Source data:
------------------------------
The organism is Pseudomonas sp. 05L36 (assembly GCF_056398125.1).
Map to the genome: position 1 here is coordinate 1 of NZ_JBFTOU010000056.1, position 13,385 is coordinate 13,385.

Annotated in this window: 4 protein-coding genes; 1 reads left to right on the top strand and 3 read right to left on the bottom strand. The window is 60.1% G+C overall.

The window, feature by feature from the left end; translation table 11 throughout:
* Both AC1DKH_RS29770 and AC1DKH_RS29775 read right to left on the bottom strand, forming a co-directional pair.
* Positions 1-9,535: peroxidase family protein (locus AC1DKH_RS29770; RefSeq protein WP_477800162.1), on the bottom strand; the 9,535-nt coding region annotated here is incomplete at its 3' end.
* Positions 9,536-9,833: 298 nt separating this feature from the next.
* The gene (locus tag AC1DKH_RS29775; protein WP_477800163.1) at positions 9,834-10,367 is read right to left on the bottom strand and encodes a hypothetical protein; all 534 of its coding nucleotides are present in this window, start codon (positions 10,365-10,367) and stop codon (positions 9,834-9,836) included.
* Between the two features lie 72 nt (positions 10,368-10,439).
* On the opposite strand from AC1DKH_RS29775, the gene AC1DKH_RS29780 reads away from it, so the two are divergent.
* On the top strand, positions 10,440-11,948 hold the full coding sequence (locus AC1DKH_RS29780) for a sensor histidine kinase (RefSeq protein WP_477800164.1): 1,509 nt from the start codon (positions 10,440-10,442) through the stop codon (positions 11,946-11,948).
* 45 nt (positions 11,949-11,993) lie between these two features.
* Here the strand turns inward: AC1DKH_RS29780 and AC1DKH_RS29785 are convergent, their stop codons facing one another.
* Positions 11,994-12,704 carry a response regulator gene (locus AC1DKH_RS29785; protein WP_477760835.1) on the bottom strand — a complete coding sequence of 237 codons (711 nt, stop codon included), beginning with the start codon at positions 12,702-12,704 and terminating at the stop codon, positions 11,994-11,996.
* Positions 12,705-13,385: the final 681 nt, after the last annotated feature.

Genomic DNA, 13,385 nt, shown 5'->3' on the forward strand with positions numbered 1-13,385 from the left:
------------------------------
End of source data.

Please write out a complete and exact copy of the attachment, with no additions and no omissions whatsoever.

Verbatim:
The organism is Pseudomonas sp. 05L36 (assembly GCF_056398125.1).
Map to the genome: position 1 here is coordinate 1 of NZ_JBFTOU010000056.1, position 13,385 is coordinate 13,385.

Annotated in this window: 4 protein-coding genes; 1 reads left to right on the top strand and 3 read right to left on the bottom strand. The window is 60.1% G+C overall.

The window, feature by feature from the left end; translation table 11 throughout:
* Both AC1DKH_RS29770 and AC1DKH_RS29775 read right to left on the bottom strand, forming a co-directional pair.
* Positions 1-9,535: peroxidase family protein (locus AC1DKH_RS29770; RefSeq protein WP_477800162.1), on the bottom strand; the 9,535-nt coding region annotated here is incomplete at its 3' end.
* Positions 9,536-9,833: 298 nt separating this feature from the next.
* The gene (locus tag AC1DKH_RS29775; protein WP_477800163.1) at positions 9,834-10,367 is read right to left on the bottom strand and encodes a hypothetical protein; all 534 of its coding nucleotides are present in this window, start codon (positions 10,365-10,367) and stop codon (positions 9,834-9,836) included.
* Between the two features lie 72 nt (positions 10,368-10,439).
* On the opposite strand from AC1DKH_RS29775, the gene AC1DKH_RS29780 reads away from it, so the two are divergent.
* On the top strand, positions 10,440-11,948 hold the full coding sequence (locus AC1DKH_RS29780) for a sensor histidine kinase (RefSeq protein WP_477800164.1): 1,509 nt from the start codon (positions 10,440-10,442) through the stop codon (positions 11,946-11,948).
* 45 nt (positions 11,949-11,993) lie between these two features.
* Here the strand turns inward: AC1DKH_RS29780 and AC1DKH_RS29785 are convergent, their stop codons facing one another.
* Positions 11,994-12,704 carry a response regulator gene (locus AC1DKH_RS29785; protein WP_477760835.1) on the bottom strand — a complete coding sequence of 237 codons (711 nt, stop codon included), beginning with the start codon at positions 12,702-12,704 and terminating at the stop codon, positions 11,994-11,996.
* Positions 12,705-13,385: the final 681 nt, after the last annotated feature.

Genomic DNA, 13,385 nt, shown 5'->3' on the forward strand with positions numbered 1-13,385 from the left: